The holidays are upon us in full force and that means that out of town visitors and family will be coming in and staying as guests. This is generally a happy time and families enjoy the opportunity to see loved ones that they may not see more than once per year. However, as people arrive, it is important to be sure to protect your family and yourself and to ensure that people do not help themselves to prescription drugs that you may have in your home.
Unfortunately, prescription drug abuse is a significant issue across the United States. This is particularly true of opioids prescribed for pain management. If you have had surgery recently or have a leftover prescription of pain medication in your medicine cabinet, it is important that you not leave unused medicine in your home. You can dispose of the leftover medication at police stations and other locations with no questions asked.
If your medicine is left in your home, it could be taken by a family member or other guest that is dealing with an addiction of which you are unaware. If an individual takes your pain medication, especially opioid-based medicine, they may find themselves dealing with significant legal issues. In Tennessee, it is “unlawful for any person knowingly or intentionally to: Acquire or obtain, or attempt to obtain, possession of a controlled substance by misrepresentation, fraud, forgery, deception or subterfuge” (Tennessee Code Unannotated 53-11-402,(a), (3)). Individuals convicted of this for the first time may “have the sentence suspended, and may as a condition of the suspension be required to participate in a program of rehabilitation at a drug treatment facility operated by the state or a comprehensive mental health center”(Tennessee Code Unannotated 53-11-402,(a), (3)). People who have already had one conviction may face more significant punishment. Any violations of these laws in Tennessee, with one exception, are a Class D felony and fines can range from $1,000 to $100,000 depending on the classification of the controlled substance.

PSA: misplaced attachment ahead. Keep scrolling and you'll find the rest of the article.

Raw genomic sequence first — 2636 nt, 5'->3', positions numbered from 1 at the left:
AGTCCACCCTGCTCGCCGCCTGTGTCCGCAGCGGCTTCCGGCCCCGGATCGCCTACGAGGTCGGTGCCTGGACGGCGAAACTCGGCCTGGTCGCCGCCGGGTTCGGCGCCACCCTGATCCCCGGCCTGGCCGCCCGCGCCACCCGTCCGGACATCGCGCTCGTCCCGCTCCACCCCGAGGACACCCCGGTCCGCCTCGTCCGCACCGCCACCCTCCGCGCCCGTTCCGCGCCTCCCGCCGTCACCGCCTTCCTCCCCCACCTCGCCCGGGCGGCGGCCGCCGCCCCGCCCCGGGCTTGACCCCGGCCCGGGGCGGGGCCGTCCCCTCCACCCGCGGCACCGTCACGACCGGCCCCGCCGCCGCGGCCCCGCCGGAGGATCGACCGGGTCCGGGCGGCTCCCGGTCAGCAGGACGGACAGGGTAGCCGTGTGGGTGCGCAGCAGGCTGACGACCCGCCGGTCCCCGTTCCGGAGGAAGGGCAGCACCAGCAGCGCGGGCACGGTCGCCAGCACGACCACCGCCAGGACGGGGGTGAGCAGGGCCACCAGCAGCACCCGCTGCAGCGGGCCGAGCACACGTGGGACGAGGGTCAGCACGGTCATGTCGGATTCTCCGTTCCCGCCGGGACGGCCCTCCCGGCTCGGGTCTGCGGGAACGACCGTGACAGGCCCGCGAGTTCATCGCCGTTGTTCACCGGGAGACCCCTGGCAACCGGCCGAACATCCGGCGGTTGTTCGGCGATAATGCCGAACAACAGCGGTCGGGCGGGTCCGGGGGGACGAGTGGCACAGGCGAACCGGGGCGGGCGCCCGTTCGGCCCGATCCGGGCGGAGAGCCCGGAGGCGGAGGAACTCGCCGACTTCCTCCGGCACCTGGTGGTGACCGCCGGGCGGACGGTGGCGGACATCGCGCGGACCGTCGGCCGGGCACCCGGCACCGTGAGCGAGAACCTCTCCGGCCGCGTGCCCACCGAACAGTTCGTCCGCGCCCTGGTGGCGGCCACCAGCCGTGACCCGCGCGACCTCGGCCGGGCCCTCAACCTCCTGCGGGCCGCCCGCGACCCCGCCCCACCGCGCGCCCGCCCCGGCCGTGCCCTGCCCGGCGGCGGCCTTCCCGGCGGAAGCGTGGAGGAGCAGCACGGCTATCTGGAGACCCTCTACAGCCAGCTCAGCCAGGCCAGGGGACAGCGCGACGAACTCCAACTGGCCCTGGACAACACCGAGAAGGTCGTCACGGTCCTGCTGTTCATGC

In addition to the consequences facing those unlawfully possessing the substances, you may face charges as well if it can be proved that you gave the substances to an individual without a prescription. While it may have been unintentional, it may be difficult to prove that you did not willingly or intentionally distribute the drugs to the individual found to be in possession of them.
Should you find yourself or a family member dealing with a felony charge as a result of unlawful possession of a controlled substance, it is important to know that help is available. The attorneys at Best and Brock can work with you and your family to help you address the charges head on and seek to find the best possible outcome. For more information about your legal options or to set up a consultation, please contact us.